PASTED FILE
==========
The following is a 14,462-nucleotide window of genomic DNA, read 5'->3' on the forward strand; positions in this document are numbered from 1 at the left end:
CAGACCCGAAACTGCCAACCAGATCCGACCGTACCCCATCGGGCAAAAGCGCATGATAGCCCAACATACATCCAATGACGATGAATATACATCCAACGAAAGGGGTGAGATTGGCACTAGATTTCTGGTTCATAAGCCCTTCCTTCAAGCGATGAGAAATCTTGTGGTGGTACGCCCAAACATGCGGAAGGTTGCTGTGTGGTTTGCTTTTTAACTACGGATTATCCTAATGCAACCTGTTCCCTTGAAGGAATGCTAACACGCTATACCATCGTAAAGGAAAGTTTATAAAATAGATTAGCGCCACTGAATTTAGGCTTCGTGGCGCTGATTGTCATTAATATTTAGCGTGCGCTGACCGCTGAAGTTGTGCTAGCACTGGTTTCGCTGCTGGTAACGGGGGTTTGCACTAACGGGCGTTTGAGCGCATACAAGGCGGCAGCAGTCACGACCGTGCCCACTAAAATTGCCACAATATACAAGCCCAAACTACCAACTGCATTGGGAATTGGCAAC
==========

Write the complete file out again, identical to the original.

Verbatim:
The following is a 14,462-nucleotide window of genomic DNA, read 5'->3' on the forward strand; positions in this document are numbered from 1 at the left end:
CAGACCCGAAACTGCCAACCAGATCCGACCGTACCCCATCGGGCAAAAGCGCATGATAGCCCAACATACATCCAATGACGATGAATATACATCCAACGAAAGGGGTGAGATTGGCACTAGATTTCTGGTTCATAAGCCCTTCCTTCAAGCGATGAGAAATCTTGTGGTGGTACGCCCAAACATGCGGAAGGTTGCTGTGTGGTTTGCTTTTTAACTACGGATTATCCTAATGCAACCTGTTCCCTTGAAGGAATGCTAACACGCTATACCATCGTAAAGGAAAGTTTATAAAATAGATTAGCGCCACTGAATTTAGGCTTCGTGGCGCTGATTGTCATTAATATTTAGCGTGCGCTGACCGCTGAAGTTGTGCTAGCACTGGTTTCGCTGCTGGTAACGGGGGTTTGCACTAACGGGCGTTTGAGCGCATACAAGGCGGCAGCAGTCACGACCGTGCCCACTAAAATTGCCACAATATACAAGCCCAAACTACCAACTGCATTGGGAATTGGCAAC